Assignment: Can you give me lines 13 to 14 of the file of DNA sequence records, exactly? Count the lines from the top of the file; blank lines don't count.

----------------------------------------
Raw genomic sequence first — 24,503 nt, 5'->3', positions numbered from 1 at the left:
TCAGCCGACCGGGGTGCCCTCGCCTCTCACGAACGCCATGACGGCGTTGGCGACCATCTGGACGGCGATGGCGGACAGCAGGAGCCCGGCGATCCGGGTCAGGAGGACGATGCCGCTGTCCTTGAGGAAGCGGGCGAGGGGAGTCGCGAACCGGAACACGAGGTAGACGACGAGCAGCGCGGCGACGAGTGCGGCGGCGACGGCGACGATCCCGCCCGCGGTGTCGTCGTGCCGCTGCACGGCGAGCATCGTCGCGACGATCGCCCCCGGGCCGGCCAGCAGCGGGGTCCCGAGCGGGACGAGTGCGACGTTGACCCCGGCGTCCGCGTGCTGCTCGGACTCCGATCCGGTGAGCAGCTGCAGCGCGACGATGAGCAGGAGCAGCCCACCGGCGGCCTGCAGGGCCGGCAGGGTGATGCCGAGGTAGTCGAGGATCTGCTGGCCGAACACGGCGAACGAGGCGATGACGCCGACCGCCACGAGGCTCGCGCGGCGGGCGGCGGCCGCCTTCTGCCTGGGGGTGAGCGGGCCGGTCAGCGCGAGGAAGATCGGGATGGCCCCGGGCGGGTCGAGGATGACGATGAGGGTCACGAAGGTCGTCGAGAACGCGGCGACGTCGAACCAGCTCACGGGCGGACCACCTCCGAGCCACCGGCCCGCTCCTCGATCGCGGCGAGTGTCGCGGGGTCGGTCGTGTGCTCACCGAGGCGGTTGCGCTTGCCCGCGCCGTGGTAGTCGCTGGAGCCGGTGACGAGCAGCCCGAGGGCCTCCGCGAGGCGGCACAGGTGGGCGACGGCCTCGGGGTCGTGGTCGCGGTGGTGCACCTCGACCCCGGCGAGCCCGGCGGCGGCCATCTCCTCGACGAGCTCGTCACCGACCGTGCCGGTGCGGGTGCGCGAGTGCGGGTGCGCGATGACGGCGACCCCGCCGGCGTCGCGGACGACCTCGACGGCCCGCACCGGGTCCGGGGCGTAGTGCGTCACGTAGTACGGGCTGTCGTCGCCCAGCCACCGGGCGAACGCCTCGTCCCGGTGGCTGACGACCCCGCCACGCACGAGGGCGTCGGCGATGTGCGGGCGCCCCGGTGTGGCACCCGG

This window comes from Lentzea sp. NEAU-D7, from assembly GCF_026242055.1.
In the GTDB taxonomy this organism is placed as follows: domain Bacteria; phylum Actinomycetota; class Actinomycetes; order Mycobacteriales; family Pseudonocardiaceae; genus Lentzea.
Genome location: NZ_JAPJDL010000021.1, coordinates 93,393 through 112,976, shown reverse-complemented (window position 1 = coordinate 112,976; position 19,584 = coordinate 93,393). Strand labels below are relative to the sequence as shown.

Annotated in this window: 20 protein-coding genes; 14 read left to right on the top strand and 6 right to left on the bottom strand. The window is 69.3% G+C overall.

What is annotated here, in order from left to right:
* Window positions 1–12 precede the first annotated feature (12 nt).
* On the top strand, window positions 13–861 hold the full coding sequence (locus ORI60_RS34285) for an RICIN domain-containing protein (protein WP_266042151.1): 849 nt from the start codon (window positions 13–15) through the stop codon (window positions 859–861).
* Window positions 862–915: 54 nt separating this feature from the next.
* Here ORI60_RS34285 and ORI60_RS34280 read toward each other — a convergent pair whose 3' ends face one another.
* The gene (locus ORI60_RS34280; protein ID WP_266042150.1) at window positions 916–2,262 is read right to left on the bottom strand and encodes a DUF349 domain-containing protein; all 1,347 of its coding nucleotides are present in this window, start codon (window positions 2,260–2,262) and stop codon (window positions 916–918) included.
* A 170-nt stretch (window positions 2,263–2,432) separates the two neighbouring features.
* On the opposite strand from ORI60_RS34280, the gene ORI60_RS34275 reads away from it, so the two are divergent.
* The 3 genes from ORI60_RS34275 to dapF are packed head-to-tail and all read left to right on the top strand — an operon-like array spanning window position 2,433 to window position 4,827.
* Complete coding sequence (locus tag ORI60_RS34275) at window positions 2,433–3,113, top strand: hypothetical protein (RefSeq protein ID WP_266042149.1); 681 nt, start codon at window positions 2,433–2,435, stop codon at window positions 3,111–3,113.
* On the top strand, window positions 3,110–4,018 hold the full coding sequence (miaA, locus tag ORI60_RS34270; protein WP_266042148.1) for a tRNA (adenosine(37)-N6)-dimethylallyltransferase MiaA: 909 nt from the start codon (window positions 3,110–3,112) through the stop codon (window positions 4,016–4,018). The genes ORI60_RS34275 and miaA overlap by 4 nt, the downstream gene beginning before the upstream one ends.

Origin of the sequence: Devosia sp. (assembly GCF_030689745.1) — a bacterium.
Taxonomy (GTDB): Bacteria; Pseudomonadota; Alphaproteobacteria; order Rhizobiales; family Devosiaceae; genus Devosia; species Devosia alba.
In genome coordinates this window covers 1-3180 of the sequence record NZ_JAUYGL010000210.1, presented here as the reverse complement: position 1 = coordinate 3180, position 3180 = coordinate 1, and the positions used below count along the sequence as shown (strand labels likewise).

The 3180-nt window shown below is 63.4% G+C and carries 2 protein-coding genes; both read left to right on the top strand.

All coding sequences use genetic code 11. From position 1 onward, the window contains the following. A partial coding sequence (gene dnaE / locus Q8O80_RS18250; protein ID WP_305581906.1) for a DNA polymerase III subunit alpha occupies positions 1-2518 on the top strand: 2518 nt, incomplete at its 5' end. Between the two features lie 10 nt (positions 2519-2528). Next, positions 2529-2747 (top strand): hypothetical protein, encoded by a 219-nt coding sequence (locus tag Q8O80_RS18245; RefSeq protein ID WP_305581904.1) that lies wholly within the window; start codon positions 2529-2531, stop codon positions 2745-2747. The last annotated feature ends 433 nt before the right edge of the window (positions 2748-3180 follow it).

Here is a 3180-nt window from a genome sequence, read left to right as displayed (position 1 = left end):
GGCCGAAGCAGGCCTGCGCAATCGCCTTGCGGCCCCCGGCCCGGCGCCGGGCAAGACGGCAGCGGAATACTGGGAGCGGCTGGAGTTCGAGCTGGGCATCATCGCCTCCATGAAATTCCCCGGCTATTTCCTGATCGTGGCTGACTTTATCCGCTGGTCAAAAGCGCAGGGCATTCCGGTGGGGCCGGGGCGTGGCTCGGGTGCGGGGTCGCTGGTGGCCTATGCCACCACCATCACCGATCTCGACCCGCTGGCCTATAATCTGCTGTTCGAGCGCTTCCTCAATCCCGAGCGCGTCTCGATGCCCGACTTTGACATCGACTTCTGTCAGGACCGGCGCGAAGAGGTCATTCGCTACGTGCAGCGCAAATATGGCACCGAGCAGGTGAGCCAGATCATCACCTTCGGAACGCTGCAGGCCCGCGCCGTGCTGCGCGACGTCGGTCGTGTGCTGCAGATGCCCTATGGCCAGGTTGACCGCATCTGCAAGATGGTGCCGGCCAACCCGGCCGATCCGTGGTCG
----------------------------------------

* A 170-nt stretch (window positions 2,263–2,432) separates the two neighbouring features.
* On the opposite strand from ORI60_RS34280, the gene ORI60_RS34275 reads away from it, so the two are divergent.